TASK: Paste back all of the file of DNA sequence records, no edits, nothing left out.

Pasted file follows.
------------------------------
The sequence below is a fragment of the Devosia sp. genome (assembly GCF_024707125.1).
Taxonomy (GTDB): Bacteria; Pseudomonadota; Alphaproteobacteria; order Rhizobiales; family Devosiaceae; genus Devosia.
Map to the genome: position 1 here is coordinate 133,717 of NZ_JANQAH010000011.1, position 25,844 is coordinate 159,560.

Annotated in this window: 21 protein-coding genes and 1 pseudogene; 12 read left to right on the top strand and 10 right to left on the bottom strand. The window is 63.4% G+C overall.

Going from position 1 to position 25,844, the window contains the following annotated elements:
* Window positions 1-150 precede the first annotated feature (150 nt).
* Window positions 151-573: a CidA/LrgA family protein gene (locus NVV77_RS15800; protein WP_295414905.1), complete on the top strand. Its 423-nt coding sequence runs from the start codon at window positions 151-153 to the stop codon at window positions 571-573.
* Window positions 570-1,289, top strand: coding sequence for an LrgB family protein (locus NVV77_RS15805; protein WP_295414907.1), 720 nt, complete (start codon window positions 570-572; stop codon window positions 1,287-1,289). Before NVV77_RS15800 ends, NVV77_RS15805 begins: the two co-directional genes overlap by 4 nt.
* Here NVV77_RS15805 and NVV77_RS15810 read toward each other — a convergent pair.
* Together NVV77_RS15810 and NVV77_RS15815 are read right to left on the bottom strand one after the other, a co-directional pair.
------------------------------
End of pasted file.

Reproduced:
The sequence below is a fragment of the Devosia sp. genome (assembly GCF_024707125.1).
Taxonomy (GTDB): Bacteria; Pseudomonadota; Alphaproteobacteria; order Rhizobiales; family Devosiaceae; genus Devosia.
Map to the genome: position 1 here is coordinate 133,717 of NZ_JANQAH010000011.1, position 25,844 is coordinate 159,560.

Annotated in this window: 21 protein-coding genes and 1 pseudogene; 12 read left to right on the top strand and 10 right to left on the bottom strand. The window is 63.4% G+C overall.

Going from position 1 to position 25,844, the window contains the following annotated elements:
* Window positions 1-150 precede the first annotated feature (150 nt).
* Window positions 151-573: a CidA/LrgA family protein gene (locus NVV77_RS15800; protein WP_295414905.1), complete on the top strand. Its 423-nt coding sequence runs from the start codon at window positions 151-153 to the stop codon at window positions 571-573.
* Window positions 570-1,289, top strand: coding sequence for an LrgB family protein (locus NVV77_RS15805; protein WP_295414907.1), 720 nt, complete (start codon window positions 570-572; stop codon window positions 1,287-1,289). Before NVV77_RS15800 ends, NVV77_RS15805 begins: the two co-directional genes overlap by 4 nt.
* Here NVV77_RS15805 and NVV77_RS15810 read toward each other — a convergent pair.
* Together NVV77_RS15810 and NVV77_RS15815 are read right to left on the bottom strand one after the other, a co-directional pair.